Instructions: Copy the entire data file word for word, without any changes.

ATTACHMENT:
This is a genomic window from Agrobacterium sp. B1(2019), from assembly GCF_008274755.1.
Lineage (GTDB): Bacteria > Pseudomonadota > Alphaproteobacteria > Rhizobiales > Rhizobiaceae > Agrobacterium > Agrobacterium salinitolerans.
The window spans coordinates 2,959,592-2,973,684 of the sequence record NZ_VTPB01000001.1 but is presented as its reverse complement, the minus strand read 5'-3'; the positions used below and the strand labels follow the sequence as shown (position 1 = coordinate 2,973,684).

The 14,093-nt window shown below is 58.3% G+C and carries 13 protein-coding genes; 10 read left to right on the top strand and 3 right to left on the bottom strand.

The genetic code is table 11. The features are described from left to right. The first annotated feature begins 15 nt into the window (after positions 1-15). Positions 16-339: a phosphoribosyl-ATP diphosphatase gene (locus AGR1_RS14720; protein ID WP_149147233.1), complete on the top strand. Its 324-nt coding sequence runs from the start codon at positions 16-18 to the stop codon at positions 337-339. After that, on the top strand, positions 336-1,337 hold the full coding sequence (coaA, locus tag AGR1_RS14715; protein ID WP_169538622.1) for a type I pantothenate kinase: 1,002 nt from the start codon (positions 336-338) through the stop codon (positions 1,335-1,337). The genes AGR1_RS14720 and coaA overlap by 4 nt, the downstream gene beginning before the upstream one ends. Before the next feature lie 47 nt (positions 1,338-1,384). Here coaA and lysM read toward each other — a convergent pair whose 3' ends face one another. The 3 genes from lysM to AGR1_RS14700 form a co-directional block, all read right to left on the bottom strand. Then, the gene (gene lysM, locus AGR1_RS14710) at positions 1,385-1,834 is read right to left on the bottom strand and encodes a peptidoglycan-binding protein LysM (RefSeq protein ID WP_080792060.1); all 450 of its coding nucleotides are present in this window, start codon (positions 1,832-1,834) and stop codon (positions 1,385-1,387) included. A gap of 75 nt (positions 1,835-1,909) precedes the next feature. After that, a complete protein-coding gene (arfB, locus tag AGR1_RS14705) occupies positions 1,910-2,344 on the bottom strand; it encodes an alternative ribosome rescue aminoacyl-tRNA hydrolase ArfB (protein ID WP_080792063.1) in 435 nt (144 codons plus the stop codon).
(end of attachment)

This is a genomic window from Agrobacterium sp. B1(2019), from assembly GCF_008274755.1.
Lineage (GTDB): Bacteria > Pseudomonadota > Alphaproteobacteria > Rhizobiales > Rhizobiaceae > Agrobacterium > Agrobacterium salinitolerans.
The window spans coordinates 2,959,592-2,973,684 of the sequence record NZ_VTPB01000001.1 but is presented as its reverse complement, the minus strand read 5'-3'; the positions used below and the strand labels follow the sequence as shown (position 1 = coordinate 2,973,684).

The 14,093-nt window shown below is 58.3% G+C and carries 13 protein-coding genes; 10 read left to right on the top strand and 3 right to left on the bottom strand.

The genetic code is table 11. The features are described from left to right. The first annotated feature begins 15 nt into the window (after positions 1-15). Positions 16-339: a phosphoribosyl-ATP diphosphatase gene (locus AGR1_RS14720; protein ID WP_149147233.1), complete on the top strand. Its 324-nt coding sequence runs from the start codon at positions 16-18 to the stop codon at positions 337-339. After that, on the top strand, positions 336-1,337 hold the full coding sequence (coaA, locus tag AGR1_RS14715; protein ID WP_169538622.1) for a type I pantothenate kinase: 1,002 nt from the start codon (positions 336-338) through the stop codon (positions 1,335-1,337). The genes AGR1_RS14720 and coaA overlap by 4 nt, the downstream gene beginning before the upstream one ends. Before the next feature lie 47 nt (positions 1,338-1,384). Here coaA and lysM read toward each other — a convergent pair whose 3' ends face one another. The 3 genes from lysM to AGR1_RS14700 form a co-directional block, all read right to left on the bottom strand. Then, the gene (gene lysM, locus AGR1_RS14710) at positions 1,385-1,834 is read right to left on the bottom strand and encodes a peptidoglycan-binding protein LysM (RefSeq protein ID WP_080792060.1); all 450 of its coding nucleotides are present in this window, start codon (positions 1,832-1,834) and stop codon (positions 1,385-1,387) included. A gap of 75 nt (positions 1,835-1,909) precedes the next feature. After that, a complete protein-coding gene (arfB, locus tag AGR1_RS14705) occupies positions 1,910-2,344 on the bottom strand; it encodes an alternative ribosome rescue aminoacyl-tRNA hydrolase ArfB (protein ID WP_080792063.1) in 435 nt (144 codons plus the stop codon).